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The Lowline is dead, for now

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Plus, the city plans to nix a Central Park ice skating rink run by the Trump Organization—and more intel in today’s New York Minute news roundup

A prototype of the Lowline.
Max Touhey

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The Lowline, billed as the world’s first underground park, is no more

After nearly a decade of planning, an ambitious project to transform a disused trolley terminal on the Lower East Side into a subterranean park is dead, Crain’s reports. The one-acre green space called the Lowline would have used experimental solar technology to grow plants underground but struggled to secure steady funding for the pricey project.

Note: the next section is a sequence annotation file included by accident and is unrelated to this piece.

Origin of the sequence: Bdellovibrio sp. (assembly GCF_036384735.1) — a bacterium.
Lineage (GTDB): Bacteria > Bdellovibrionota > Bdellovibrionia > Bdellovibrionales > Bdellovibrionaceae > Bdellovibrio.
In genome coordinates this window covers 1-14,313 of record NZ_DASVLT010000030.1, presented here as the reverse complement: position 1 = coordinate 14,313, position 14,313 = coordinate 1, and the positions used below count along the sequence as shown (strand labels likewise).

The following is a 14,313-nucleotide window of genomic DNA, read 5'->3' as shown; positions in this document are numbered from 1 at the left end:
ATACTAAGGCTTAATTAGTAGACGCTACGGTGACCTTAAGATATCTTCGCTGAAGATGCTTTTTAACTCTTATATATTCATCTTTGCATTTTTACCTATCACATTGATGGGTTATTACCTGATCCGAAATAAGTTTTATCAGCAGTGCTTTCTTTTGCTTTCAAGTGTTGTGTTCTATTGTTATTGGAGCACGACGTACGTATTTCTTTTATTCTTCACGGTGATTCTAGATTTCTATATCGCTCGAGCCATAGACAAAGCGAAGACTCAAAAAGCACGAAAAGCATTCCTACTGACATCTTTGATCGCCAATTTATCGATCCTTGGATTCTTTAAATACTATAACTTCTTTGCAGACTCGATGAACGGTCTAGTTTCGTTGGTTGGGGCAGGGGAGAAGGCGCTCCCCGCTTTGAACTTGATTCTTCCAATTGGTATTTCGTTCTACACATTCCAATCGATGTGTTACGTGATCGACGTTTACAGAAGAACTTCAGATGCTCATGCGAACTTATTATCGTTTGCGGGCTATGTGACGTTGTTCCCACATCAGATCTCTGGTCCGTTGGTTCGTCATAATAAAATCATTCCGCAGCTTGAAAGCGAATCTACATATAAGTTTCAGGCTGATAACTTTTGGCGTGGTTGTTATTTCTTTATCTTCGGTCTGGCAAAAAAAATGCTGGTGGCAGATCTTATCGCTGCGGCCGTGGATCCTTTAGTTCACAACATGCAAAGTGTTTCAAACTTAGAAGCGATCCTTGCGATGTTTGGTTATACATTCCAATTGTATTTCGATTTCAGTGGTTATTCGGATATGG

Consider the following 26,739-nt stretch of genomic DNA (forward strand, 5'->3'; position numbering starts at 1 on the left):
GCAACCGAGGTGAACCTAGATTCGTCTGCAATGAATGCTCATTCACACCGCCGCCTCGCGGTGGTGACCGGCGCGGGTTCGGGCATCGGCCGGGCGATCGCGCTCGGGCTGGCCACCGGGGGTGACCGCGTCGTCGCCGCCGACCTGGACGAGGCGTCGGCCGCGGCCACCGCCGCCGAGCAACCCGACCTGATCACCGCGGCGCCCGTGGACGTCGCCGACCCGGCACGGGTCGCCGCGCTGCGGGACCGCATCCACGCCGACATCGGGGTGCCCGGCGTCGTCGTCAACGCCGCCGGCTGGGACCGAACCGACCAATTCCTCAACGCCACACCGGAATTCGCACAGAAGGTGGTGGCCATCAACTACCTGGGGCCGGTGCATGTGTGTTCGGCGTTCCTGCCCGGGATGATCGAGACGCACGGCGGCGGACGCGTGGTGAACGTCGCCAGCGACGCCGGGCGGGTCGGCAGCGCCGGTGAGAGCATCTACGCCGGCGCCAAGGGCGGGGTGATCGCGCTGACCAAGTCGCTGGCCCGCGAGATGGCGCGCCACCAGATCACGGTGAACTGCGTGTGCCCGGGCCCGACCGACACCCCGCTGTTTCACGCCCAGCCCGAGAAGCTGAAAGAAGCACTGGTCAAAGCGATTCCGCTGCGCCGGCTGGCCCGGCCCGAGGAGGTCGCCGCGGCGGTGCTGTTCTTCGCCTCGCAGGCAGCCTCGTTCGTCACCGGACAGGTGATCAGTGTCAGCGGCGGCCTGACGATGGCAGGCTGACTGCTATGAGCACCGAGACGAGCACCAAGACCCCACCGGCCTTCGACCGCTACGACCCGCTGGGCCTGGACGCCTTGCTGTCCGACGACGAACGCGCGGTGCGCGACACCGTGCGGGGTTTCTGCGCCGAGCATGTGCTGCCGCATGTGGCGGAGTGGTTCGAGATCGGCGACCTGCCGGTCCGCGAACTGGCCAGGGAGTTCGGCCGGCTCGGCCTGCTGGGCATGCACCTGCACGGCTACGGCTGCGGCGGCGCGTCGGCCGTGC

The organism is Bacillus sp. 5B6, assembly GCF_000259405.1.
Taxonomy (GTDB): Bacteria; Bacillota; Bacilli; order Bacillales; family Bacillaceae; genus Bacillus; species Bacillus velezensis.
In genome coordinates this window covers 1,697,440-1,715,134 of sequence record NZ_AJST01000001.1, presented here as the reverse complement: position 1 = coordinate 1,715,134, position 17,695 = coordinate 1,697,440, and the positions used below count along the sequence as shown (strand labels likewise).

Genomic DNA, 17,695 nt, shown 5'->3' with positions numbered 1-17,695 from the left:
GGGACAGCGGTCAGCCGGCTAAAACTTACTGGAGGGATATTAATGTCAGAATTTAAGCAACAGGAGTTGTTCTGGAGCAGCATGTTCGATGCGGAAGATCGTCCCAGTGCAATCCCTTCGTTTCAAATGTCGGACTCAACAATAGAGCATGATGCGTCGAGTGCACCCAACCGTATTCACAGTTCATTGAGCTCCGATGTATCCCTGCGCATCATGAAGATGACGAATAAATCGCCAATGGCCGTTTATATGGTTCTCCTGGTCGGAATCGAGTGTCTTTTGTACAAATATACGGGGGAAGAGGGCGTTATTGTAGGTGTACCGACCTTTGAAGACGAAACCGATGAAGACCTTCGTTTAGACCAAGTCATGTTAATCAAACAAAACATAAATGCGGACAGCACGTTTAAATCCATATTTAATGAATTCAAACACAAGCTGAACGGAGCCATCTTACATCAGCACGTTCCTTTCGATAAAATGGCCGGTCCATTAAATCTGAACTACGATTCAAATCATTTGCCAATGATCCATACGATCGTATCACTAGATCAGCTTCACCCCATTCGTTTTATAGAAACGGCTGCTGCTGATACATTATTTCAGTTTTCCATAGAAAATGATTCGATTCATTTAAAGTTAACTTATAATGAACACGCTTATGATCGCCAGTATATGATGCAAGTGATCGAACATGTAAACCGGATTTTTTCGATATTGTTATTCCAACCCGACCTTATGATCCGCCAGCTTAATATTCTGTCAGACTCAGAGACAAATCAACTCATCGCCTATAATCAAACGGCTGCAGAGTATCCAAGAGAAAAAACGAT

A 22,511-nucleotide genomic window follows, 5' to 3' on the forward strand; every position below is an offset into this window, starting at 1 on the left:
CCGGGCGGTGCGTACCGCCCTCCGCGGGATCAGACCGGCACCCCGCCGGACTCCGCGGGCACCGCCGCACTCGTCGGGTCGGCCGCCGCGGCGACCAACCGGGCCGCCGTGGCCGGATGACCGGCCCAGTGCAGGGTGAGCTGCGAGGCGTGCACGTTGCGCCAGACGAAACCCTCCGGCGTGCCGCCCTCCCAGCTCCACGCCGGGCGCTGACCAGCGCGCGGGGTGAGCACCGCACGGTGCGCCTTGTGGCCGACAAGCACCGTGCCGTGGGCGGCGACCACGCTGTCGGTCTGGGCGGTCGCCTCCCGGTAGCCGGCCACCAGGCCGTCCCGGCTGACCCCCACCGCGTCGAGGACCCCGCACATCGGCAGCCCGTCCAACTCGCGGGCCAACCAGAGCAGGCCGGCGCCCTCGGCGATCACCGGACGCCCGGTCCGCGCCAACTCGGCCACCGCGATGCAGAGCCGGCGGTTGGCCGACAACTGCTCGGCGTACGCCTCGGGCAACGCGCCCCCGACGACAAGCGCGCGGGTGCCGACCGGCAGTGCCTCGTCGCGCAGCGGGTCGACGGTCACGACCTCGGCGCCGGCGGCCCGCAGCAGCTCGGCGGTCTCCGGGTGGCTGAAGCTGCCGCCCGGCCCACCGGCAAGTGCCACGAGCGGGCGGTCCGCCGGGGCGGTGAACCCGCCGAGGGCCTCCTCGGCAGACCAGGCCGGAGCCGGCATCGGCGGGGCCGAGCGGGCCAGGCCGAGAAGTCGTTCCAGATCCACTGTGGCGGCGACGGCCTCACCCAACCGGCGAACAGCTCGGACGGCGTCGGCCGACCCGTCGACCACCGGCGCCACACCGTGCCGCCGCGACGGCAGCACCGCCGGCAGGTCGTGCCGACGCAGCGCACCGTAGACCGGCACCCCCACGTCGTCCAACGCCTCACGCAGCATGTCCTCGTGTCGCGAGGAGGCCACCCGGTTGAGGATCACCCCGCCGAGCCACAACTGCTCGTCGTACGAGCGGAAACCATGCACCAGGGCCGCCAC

Signe Nielsen, a landscape architect who is on the Lowline’s board of directors, told Crain’s that the project has “gone into dormancy” after failing to meet financial benchmarks. The effort, Nielsen said, was estimated to cost at least $80 million to refurbish and then reimagine the underground space.

The Underground Development Foundation, the nonprofit created to raise funds for and develop the park, managed to gather $3.7 million, but public filings show that by the end of 2017 it had just $9,938 in remaining funds—down from $815,287 in 2016. The city supported the project, which owns the trolley yard and leased the space to the MTA, by conditionally designating the Lowline as the site’s developer. But Mayor Bill de Blasio’s administration has declined to contribute cash to advance the effort.

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